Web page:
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Tuesday, March 21, 2017

CLAIRE IN MOTION -- DVD Review by Porfle

The pain of loss is heightened by the torment of not knowing in the measured, studiously low-key "missing person" thriller CLAIRE IN MOTION (2016).

"Low-key" might be an understatement, because everything in this movie just happens.  Claire (Betsy Brandt, "Breaking Bad"), a college math professor, loses her husband Paul one day when he goes off for a hike in the forest and doesn't come back.  No big drama--it just happens, and suddenly he's gone. 

The police search the woods, find no trace, and eventually call off the search.  Friends try to be consoling but don't know how to act, making Claire feel more awkward and isolated.  Finally, an old bachelor acquaintance named Stu (Brian Evans) hits on her as though she's already on the market again...and maybe, without even realizing it, she is.

The first half of the story is about Claire hoping that Paul is still alive and pursuing every avenue of finding him, even past the point where her young son Connor (Zev Haworth), pragmatic and mature beyond his years, ceases to share her doomed optimism.  

The second half is about the gradual disintegration of Claire's world, which has become a strange and unfamiliar place.  This is driven home when she meets a pretty young grad student, Allison (Anna Margaret Hollyman), with whom Paul secretly collaborated on an abstract art project whose theme was the quest for freedom.

Claire is baffled as to why a science professor would display such a sudden interest in artistic expression.  But this is only the beginning of the mysteries hinted at so maddeningly by the artsy young bohemian girl who seems to fancy herself a sort of secret soulmate to Paul.

Claire is numbed by the situation and doesn't know exactly how to deal with or respond to it besides generally zoning out. Betsy Brandt underplays the role in such a way as to make it more realistic than if she'd over-emoted.  Her later emotional outbursts against Allison and, finally, Paul seem purging and cathartic.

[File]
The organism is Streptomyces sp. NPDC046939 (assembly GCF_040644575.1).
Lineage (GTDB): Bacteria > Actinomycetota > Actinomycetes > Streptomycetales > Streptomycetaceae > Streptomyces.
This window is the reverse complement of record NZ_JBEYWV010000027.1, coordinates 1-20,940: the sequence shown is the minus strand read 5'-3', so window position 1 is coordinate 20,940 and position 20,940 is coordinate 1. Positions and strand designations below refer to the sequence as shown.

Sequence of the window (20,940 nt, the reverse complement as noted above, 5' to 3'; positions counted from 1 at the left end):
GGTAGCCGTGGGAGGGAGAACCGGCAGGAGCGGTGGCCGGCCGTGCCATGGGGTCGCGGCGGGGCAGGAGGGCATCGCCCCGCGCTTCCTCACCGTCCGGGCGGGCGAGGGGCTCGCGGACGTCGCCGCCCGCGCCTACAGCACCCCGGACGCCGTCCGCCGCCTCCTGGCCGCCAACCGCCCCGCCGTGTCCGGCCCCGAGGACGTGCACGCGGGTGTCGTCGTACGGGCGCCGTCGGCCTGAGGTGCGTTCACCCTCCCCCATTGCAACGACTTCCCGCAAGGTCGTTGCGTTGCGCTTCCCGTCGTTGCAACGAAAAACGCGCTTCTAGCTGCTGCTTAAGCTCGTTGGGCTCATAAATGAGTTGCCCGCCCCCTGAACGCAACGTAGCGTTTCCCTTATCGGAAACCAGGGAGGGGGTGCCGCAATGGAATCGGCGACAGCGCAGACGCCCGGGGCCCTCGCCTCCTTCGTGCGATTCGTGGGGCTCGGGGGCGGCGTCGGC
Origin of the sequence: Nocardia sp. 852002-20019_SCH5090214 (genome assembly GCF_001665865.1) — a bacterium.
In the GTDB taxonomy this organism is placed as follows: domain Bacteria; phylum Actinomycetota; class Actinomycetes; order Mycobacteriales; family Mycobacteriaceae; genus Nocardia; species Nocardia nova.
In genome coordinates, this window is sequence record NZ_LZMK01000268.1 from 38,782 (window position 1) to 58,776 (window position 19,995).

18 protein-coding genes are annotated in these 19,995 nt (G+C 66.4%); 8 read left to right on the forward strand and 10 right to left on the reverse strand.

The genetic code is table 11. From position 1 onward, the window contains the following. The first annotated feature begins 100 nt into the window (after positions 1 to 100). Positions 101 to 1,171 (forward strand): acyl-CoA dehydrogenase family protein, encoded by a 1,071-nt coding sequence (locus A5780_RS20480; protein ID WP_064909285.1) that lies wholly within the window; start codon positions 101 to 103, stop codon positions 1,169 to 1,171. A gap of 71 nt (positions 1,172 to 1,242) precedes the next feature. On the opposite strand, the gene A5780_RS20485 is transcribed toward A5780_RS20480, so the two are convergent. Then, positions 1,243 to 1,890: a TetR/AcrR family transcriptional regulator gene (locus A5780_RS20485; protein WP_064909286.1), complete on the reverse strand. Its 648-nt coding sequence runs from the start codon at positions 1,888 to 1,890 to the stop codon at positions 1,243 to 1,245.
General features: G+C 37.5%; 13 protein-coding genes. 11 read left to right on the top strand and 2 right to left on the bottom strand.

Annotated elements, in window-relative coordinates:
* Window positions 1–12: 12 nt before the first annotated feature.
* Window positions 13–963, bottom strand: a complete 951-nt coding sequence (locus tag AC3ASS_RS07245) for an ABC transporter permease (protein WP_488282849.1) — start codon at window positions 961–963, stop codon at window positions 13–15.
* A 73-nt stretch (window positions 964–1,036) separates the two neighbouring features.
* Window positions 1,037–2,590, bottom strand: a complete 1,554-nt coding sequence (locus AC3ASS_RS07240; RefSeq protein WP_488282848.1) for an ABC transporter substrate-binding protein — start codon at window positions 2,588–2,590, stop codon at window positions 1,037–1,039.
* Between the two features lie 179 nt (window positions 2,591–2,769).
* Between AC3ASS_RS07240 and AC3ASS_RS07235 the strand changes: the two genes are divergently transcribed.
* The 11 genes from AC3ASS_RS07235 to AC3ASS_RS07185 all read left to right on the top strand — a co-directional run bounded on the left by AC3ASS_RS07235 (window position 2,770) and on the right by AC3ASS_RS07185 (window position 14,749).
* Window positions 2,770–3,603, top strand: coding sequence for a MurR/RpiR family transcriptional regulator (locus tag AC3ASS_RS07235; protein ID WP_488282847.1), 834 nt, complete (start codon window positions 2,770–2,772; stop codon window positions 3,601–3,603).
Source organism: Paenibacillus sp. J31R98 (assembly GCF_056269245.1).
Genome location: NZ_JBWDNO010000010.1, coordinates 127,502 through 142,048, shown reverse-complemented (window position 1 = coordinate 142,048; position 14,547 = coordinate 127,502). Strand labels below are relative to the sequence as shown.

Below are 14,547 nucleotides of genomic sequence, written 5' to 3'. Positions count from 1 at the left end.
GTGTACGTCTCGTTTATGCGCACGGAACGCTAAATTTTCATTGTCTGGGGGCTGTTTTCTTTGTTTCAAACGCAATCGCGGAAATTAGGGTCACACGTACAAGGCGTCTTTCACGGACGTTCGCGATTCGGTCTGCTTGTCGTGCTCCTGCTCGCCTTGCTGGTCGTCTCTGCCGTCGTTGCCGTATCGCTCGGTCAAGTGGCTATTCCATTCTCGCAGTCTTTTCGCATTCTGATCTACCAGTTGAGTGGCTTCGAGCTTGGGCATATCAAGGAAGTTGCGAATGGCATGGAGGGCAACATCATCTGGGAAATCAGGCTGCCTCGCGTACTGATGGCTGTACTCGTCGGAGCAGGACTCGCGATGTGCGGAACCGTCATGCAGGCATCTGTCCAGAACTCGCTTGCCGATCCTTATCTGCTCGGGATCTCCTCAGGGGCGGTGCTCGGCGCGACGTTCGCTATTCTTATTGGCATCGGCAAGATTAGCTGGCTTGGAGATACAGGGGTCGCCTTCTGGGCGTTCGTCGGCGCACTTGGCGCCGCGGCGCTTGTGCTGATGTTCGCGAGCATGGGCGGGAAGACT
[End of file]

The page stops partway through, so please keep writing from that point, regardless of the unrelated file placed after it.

The film starts out with a bad dream that soon becomes a waking nightmare, with writer-directors Annie J. Howell and Lisa Robinson handling things much as though Claire were in an unsettling semi-dream state from which she can't fully emerge. 

This deepens the further we go, especially when a shocking development introduces a haunting new layer to the mystery.  Meanwhile, Claire's dealings with the enigmatic Allison and her increasingly distant son further add to her disorientation.

Allison represents disorder, both in Claire's relationship with Paul and with the world at large.  Worse, she represents the freedom for Paul to which she belatedly sees herself to be a stifling influence.

Save for the tentative security of her own home, the story's settings each become foreign and foreboding to her, representing the people who inhabit them--Allison in her nature-girl habitat, the cold police station whose inhabitants no longer hold any hope of help, and, finally, the ugly singles' bar where Stu awaits.  Even the formal atmosphere of the college becomes a place where she must learn to fit in again.

I first thought, during Claire's increasingly desperate and frantic searches of the forest, that this setting represented her subconscious--the wild and dark opposite of her ordered, normal existence.

But then I found it to be more a manifestation of Paul's unfathomable subconscious mind.  It's here that Claire feels more lost, frightened, and uncertain than anywhere else, so much so that it threatens to engulf her.

The DVD from Breaking Glass Pictures is in 2.39:1 widescreen with Dolby 5.1 sound.  Closed captioned.  Deleted scenes and trailers for this and other Breaking Glass releases are the extras. 

"Unresolved" would be an apt word to describe the ending of CLAIRE IN MOTION.  The more I mull it over, the more it feels right.  I think we're meant to mull this movie over, and to have not a sense of closure, but simply one of moving on.

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